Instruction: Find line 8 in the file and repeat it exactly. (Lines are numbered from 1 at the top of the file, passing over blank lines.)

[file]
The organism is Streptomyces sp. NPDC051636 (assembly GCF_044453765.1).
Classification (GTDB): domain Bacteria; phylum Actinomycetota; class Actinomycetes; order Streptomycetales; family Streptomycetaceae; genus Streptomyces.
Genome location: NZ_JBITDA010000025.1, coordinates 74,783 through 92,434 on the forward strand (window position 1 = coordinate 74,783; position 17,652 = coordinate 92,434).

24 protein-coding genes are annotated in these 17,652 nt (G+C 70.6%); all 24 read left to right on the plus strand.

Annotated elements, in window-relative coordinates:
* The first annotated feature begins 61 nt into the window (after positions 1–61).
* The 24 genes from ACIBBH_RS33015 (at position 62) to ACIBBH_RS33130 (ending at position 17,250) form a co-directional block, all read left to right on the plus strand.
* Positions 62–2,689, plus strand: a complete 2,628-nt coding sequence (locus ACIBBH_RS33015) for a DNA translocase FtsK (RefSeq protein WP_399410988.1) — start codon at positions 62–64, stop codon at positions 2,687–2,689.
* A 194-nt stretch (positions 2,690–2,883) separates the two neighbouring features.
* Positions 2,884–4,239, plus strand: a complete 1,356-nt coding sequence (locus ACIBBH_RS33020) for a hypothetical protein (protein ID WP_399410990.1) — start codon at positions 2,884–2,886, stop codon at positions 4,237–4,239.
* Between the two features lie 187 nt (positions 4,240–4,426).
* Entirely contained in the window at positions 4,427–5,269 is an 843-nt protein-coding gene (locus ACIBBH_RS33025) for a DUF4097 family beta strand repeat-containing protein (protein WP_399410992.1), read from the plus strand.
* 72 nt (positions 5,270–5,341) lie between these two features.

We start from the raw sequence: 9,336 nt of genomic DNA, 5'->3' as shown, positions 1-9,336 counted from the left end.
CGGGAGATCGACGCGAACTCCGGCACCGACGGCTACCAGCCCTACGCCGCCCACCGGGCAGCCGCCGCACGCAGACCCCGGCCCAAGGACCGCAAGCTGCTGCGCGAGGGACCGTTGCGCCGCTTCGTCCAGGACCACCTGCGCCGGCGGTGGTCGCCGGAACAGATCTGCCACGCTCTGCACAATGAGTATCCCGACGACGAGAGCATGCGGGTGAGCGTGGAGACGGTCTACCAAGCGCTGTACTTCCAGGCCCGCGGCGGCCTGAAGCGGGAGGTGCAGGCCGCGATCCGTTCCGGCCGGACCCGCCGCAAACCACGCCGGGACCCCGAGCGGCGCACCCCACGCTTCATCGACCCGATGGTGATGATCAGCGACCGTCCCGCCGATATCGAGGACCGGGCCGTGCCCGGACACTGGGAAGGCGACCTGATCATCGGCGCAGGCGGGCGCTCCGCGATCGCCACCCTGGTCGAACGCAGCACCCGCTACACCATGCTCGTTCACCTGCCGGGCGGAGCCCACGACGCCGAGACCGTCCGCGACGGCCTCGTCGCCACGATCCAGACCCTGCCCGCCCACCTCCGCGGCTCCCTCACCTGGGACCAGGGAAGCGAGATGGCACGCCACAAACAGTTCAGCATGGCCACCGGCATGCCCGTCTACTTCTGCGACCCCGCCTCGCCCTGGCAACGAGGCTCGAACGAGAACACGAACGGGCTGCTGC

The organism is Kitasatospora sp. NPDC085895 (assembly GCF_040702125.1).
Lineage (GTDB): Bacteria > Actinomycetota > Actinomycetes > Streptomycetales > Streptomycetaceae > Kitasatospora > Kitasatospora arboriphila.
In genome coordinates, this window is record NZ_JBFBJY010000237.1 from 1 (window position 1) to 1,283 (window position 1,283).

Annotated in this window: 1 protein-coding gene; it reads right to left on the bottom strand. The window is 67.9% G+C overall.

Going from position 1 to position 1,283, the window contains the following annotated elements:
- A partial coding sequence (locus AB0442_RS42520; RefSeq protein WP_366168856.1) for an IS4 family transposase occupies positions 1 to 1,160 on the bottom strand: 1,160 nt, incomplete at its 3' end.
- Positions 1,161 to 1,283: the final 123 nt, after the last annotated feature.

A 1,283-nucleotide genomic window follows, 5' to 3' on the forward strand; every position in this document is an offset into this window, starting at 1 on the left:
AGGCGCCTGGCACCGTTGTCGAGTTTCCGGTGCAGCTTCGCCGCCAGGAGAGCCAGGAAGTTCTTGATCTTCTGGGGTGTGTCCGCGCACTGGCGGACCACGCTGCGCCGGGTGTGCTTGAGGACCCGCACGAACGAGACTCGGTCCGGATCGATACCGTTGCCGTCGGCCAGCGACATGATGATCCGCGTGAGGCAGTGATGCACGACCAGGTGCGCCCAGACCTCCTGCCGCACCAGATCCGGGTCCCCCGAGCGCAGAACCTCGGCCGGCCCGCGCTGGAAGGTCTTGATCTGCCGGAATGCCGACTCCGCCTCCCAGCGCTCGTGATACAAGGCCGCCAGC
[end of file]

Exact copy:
* Positions 62–2,689, plus strand: a complete 2,628-nt coding sequence (locus ACIBBH_RS33015) for a DNA translocase FtsK (RefSeq protein WP_399410988.1) — start codon at positions 62–64, stop codon at positions 2,687–2,689.